Cedar Trees

Discussion in 'Gymnosperms (incl. Conifers)' started by krea, Sep 8, 2007.

  1. krea

    krea Member

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    We have 4 cedar trees in our front yard. We just bought the property 2 months ago and do not know how the trees have behaved in the past. The trees are likely Western Red Cedars but I'm unsure. they are 15" to 36" in diameter at their bases.

    I began removing a serious mature English Ivy infestation from them 3 days ago. Basically cutting the vines away from the base of the trees 10 ' up.

    the trees appear to all be showing more yellowing or dead branches all of a sudden and I am wondering if this has something to do with the ivy removal or if it could it be coincidental and something else. Do branches die off on a seasonal basis? Are there phases such as this which cedars go through?

    any feedback would be greatly appreciated. We do not want to lose these trees.
     
  2. Michael F

    Michael F Paragon of Plants Forums Moderator 10 Years

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  3. chimera

    chimera Well-Known Member 10 Years

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    Thuja plicata, commonly referred to as Western red cedars in B.C. and Pacific NW. As Michael suggests, not a true cedar. There is a natural amount of dead foliage yearly, not obvious on the trees here right now though. A pic may help to id. Could use "search" at top of page for "Thuja plicata" for more info. Or GOOGLE either name for info and images to id.
     
    Last edited: Sep 8, 2007
  4. Michael F

    Michael F Paragon of Plants Forums Moderator 10 Years

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    But wrongly - it still isn't a cedar Cedrus.
     
  5. krea

    krea Member

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    Here are 3 photos showing bark, needles and appearance of lower limbs of one tree.

    Some branches are crisp and dead. Mostly on lower limbs of trees. Almost looks like a scorch or burn. Could chemicals found in lawn starter soil do this if applied at a very low rate in the area near the trees? I used a bag of lawn starter soil and seeded the area a few weeks ago.
    Or is it the ivy?

    thanks for the prompt responses...all of you.
     

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  6. krea

    krea Member

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    Looked at your photos of Pluja thicita and I believe this is exactly what the trees are.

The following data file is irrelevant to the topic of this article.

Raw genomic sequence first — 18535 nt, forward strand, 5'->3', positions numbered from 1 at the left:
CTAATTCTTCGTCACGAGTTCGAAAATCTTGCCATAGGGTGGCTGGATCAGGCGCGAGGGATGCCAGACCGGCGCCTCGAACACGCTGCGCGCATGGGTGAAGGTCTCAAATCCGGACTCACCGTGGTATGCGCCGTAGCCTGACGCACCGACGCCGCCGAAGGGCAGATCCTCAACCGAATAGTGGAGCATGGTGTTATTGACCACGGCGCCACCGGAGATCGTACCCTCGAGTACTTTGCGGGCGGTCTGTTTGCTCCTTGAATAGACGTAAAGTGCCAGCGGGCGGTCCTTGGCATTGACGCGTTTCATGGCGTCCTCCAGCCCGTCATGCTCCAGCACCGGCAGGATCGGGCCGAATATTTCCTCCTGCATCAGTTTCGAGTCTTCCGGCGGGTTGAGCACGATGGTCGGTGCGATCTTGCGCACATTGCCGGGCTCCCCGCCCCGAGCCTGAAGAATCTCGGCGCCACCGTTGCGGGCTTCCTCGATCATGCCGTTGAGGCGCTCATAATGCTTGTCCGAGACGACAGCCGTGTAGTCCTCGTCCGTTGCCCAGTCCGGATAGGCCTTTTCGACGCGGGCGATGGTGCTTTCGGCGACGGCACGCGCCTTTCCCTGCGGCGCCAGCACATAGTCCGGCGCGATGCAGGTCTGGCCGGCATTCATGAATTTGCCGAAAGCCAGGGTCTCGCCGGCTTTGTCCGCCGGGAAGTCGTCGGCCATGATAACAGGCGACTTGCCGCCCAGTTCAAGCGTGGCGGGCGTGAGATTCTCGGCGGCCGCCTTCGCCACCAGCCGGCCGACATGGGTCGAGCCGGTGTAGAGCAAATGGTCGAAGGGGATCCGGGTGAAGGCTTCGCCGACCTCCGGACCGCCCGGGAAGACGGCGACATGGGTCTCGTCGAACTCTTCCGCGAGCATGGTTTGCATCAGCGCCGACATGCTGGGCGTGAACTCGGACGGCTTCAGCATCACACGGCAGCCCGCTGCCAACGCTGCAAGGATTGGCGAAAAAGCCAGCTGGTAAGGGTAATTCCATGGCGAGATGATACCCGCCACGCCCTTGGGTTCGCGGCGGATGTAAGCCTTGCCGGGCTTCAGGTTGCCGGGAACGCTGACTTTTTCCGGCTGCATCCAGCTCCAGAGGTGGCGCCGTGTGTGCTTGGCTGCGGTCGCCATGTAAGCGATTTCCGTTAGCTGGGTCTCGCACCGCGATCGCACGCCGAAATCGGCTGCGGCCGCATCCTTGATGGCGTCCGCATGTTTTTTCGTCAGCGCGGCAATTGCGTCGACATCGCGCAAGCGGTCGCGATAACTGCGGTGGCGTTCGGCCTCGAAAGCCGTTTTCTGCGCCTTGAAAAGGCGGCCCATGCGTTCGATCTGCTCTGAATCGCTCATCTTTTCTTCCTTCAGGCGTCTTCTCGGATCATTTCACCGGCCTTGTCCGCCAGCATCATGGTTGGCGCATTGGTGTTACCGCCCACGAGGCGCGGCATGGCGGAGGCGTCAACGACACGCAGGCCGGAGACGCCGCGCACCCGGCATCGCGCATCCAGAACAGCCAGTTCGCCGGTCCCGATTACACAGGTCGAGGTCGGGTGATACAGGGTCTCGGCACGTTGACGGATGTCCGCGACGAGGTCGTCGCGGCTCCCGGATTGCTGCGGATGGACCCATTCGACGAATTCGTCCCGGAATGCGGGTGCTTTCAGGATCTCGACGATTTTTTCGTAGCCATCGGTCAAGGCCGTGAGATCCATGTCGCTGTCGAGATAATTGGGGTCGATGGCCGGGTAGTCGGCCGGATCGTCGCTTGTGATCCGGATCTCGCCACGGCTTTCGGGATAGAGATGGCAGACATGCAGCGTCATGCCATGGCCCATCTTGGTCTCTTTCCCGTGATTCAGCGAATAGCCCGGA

Missed adding the photo of the bark last reply. Here it is.
     

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  7. chimera

    chimera Well-Known Member 10 Years

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    Damage looks more serious than the natural dieback seen here, sorry don't know the cause. If you think it may be from chemicals , lots of watering over the root area may help dilute the chemicals. Thuja plicata has mainly surface roots. Maybe the branches are broken near the trunk or cut from removing the ivy.
     
  8. Michael F

    Michael F Paragon of Plants Forums Moderator 10 Years

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    Yep, Thuja plicata. The foliage drop is as far as I can see only the interior shaded foliage; if that is so, then it isn't too serious. As long as the outer foliage in the sun remains dark green, it should be OK.
     
  9. krea

    krea Member

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    thanks for the response, I am watering right now as I now suspect another possible cause could be that chemicals introduced through our septic field (although we use very little in the way of harsh household cleaners or detergents).

    I checked the fertilizer content on the lawn soil and it was 0.08/0.03/0.02
    Hardly enough to do this to these trees, wouldn't you think? It certainly didn't burn the existing lawn which is minimal below the trees.

    You don't think it has anything to do with the ivy do you?



    hoping for a speedy recovery.....
     
  10. krea

    krea Member

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    No damage was done to the trees as the ivy was being removed and certainly no root damage. I strongly suspect chemicals either from natural or unatural source.

    I read that the ivy can release chemicals onto trees as a way to gain the upper hand. Have you ever heard of this?
     
  11. Michael F

    Michael F Paragon of Plants Forums Moderator 10 Years

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    Very dubious. Never heard of it here, where ivy is native. It only competes by shading and 'regular' root competiton for water and soil nutrients.
     

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